2
$\begingroup$

If I wish to use finite difference methods to approximate the pricing function $F(t, s)$ for an option (say, a call), what size grid should I use?

I mean, it seems to make sense to start the grid at zero for both variables $t, s = 0$, and then let the upper bound on the $t$-grid be $T$ (the maturity of the option)... is this true?

And what about the upper bound on $s$?

$\endgroup$
1
$\begingroup$

For the maturity, choose a grid $\{t_0=0,t_1,\dots,t_n=T\}$ such that $T$ is the option's maturity.

For the underlying, if it is positive, you might choose an upper boundary by selecting a grid $\{S_0=0,S_1,\dots,S_{\max}\}$ such that the derivative's delta at $t_{n-1}$ is above a threshold $D$ in order to specify a boundary condition such as:

$$ \frac{\partial V}{\partial S}=1, \quad \frac{\partial^2 V}{\partial S^2}=0 $$

You can determine the upper value $S_{\max}$ by starting to compute the derivative's value at $t_{n-1}$ for $S_0$ then proceeding up until:

$$ \frac{\partial V}{\partial S}>D $$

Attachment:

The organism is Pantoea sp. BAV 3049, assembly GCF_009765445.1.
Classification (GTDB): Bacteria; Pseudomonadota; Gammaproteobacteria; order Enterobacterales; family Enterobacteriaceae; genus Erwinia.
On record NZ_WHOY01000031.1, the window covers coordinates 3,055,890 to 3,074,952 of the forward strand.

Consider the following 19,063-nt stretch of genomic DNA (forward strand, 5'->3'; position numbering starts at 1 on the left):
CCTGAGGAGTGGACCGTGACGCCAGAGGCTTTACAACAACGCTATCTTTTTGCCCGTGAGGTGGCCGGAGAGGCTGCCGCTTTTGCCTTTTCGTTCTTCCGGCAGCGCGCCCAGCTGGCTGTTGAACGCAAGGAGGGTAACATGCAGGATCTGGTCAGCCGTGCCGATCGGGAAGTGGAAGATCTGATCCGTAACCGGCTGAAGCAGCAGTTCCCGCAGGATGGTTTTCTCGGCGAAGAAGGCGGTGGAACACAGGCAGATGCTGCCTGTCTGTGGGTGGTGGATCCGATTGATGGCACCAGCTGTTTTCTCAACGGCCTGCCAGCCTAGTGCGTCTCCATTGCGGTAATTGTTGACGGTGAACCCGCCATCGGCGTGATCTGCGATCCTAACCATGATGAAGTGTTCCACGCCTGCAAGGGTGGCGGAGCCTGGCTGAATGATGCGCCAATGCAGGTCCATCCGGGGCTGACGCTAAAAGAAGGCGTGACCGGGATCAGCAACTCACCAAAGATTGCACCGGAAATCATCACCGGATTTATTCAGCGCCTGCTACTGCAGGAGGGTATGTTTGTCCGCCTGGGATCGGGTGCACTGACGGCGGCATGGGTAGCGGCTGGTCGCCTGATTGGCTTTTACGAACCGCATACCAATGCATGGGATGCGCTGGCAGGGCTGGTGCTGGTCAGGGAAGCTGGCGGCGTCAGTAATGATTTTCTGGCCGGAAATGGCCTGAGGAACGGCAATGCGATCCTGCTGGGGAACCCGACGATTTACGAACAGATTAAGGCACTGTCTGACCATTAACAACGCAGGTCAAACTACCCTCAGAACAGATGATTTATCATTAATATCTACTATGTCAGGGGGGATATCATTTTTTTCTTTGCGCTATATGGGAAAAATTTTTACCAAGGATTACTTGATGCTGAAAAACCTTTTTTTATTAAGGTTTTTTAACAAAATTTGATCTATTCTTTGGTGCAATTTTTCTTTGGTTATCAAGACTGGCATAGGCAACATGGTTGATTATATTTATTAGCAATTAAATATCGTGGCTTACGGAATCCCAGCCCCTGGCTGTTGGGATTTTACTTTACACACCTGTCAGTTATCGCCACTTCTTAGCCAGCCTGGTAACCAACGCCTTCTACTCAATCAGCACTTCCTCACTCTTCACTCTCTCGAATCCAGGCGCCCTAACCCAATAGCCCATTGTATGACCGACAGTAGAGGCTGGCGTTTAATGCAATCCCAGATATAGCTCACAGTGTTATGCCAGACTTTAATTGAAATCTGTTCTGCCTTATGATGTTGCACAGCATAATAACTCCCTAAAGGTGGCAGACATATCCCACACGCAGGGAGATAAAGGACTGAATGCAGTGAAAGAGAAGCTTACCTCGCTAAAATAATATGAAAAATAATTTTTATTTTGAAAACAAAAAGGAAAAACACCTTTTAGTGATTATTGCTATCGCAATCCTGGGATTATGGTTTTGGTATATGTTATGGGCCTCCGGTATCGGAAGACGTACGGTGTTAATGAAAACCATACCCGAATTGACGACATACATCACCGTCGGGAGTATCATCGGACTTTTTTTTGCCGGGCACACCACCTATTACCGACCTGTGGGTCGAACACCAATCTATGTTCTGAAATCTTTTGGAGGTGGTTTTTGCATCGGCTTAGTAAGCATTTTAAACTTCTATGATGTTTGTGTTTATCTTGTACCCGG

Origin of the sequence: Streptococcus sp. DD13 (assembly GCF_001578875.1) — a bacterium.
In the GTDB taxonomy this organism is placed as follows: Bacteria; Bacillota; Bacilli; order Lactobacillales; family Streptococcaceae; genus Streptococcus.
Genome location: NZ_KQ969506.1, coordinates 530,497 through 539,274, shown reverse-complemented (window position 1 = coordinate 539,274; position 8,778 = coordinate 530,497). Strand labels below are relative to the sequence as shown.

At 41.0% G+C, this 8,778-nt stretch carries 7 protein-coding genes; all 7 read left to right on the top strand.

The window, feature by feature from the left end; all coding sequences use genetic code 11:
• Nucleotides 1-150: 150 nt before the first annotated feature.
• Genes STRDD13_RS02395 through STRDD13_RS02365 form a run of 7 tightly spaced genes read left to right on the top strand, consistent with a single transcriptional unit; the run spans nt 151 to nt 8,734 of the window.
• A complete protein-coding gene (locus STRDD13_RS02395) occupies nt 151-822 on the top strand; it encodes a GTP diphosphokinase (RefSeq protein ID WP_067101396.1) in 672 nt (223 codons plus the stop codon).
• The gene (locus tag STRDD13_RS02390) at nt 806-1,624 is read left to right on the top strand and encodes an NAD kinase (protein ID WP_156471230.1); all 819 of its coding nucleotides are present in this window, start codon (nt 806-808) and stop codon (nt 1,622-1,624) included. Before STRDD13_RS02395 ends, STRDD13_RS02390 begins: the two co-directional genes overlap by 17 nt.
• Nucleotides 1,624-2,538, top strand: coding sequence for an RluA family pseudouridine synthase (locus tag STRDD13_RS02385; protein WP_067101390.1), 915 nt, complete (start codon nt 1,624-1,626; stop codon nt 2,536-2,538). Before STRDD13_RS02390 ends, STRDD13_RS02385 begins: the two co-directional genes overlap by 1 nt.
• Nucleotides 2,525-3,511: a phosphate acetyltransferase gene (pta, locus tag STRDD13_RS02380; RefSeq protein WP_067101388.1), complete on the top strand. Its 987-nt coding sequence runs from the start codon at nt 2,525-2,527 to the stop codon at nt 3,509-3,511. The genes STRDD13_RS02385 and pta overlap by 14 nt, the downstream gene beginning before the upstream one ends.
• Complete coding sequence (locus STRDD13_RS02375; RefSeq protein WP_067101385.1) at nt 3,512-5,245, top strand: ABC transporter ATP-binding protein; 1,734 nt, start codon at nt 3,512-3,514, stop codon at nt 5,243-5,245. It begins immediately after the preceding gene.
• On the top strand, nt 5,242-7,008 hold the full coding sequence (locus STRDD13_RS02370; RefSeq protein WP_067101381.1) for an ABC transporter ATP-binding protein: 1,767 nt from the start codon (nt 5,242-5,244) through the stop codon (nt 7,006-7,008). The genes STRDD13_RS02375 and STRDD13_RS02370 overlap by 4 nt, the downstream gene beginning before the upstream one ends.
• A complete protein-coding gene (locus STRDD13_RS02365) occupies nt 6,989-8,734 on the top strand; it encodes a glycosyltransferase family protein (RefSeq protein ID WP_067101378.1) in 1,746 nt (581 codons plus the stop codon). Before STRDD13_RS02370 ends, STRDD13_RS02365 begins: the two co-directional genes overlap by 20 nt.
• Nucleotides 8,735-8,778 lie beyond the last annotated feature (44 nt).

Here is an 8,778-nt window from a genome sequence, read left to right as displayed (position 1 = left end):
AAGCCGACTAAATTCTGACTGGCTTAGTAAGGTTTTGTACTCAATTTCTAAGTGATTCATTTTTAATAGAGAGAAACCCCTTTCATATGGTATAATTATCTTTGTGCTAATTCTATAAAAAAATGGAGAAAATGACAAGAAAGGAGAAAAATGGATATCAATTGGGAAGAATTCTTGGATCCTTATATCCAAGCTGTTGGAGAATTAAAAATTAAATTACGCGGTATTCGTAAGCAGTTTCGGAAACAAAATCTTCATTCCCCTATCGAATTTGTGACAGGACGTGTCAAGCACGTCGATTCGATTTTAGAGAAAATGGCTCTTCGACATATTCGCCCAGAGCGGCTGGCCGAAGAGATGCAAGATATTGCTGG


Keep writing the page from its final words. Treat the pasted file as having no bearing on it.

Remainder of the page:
$\endgroup$
0
$\begingroup$

Answer is very straightforward: always center your grid on the current spot value and make sure that it covers sufficiently many standard deviations on each side to cover enough of the terminal distribution at maturity. In particular it should cover the forward at maturity. In practice if you use something like 5stdev on each side should be sufficient for most purposes

$\endgroup$
0
$\begingroup$

The other answer is sadly wrong. It doesn't make sense to say that you should "center your grid on the current spot value", because by definition of you trying to approximate $F(s)$ for all reasonable $s$, there IS no "current spot value". You are trying to find the price for all of them, right? So why should you center it around some imaginary current value?

That'd make sense if you wanted the price for, say, F(s = 100), specifically.

A good rule of thumb: 2-5 times the strike is your upper bound on the spots.

$\endgroup$

Your Answer

By clicking “Post Your Answer”, you agree to our terms of service, privacy policy and cookie policy

Not the answer you're looking for? Browse other questions tagged or ask your own question.